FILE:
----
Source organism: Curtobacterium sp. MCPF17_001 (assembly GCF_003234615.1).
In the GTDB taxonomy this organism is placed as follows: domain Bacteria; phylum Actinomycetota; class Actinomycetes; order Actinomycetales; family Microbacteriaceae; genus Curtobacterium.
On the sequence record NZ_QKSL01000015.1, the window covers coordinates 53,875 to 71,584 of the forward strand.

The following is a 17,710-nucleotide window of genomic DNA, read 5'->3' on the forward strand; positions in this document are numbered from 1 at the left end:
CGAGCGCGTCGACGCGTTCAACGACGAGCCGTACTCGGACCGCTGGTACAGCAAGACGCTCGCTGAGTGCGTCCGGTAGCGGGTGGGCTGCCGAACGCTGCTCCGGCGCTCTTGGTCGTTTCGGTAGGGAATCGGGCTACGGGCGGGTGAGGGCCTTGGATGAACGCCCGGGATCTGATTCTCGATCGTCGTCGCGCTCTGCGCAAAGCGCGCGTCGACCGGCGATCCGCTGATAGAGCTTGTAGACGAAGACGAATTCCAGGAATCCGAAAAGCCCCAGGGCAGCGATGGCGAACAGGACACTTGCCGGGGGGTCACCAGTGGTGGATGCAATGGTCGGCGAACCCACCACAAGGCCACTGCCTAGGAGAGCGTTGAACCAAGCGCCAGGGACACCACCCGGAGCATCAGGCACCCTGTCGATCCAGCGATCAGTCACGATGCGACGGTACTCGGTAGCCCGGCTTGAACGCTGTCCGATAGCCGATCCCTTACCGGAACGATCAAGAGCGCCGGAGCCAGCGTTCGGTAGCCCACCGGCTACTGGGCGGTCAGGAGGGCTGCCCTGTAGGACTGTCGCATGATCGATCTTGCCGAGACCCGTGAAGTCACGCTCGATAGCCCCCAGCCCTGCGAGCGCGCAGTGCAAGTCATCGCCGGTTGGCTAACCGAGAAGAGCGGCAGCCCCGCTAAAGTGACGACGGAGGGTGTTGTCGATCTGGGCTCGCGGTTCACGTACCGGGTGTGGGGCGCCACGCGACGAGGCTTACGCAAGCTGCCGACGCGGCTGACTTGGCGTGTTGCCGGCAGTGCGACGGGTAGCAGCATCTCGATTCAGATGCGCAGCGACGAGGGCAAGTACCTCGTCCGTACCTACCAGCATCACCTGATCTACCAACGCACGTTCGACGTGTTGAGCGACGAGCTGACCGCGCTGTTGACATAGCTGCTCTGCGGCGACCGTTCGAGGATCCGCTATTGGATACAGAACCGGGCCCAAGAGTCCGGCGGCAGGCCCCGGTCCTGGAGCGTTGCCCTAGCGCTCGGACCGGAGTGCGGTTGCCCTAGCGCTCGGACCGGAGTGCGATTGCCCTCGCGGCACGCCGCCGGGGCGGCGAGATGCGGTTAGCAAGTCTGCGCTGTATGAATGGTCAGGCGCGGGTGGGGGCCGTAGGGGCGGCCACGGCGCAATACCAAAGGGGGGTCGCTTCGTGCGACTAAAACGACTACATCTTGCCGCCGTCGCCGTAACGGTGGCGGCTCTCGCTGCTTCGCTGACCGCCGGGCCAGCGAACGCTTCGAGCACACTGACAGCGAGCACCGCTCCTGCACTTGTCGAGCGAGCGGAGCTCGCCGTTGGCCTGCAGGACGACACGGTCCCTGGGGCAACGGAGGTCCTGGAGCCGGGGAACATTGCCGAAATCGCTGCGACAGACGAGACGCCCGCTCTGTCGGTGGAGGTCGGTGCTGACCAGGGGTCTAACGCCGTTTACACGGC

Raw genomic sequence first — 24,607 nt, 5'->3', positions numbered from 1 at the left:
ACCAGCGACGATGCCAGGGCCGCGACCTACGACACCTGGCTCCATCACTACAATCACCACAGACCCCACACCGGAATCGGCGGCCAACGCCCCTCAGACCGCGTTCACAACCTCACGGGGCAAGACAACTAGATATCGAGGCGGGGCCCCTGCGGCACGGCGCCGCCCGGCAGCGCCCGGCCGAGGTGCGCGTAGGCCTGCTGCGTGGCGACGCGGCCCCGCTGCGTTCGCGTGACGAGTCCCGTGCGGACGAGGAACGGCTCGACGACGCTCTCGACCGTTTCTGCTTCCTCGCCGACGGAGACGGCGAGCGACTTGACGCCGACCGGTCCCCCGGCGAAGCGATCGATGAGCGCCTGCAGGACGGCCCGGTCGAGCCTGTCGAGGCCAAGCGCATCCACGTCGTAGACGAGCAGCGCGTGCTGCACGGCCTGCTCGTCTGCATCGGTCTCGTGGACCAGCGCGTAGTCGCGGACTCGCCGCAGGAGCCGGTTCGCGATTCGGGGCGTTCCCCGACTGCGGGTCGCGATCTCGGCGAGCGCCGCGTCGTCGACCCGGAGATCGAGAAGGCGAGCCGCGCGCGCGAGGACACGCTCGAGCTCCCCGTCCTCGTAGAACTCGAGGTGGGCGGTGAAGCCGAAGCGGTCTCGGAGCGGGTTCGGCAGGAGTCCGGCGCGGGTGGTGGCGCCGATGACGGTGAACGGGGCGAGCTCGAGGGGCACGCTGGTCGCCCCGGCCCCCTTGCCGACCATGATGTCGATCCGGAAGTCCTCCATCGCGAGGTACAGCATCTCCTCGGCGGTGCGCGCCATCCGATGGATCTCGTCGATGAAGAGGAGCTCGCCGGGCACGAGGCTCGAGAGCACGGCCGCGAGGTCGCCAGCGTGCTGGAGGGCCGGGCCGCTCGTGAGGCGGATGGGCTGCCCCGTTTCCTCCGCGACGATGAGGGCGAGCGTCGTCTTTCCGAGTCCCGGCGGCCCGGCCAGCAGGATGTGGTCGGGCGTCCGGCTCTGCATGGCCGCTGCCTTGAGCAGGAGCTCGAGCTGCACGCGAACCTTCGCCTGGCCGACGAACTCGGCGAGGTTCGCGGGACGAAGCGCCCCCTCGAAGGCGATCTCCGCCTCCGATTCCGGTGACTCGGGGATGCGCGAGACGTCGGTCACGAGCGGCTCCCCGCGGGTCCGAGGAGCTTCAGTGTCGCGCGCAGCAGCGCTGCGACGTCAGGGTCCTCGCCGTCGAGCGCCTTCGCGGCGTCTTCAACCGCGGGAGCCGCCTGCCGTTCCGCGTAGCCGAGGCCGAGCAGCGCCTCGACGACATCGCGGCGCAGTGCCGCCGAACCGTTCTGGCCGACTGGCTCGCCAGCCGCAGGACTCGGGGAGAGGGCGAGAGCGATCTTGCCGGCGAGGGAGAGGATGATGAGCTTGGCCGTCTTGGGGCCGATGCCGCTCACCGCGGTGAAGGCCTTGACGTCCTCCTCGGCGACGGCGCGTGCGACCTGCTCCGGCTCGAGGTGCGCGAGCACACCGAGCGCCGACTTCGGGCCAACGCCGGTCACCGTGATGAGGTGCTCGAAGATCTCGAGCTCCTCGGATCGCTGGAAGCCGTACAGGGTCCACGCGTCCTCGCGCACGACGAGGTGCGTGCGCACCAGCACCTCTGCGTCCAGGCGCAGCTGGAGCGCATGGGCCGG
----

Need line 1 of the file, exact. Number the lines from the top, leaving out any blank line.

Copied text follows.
Source organism: Curtobacterium sp. MCPF17_001 (assembly GCF_003234615.1).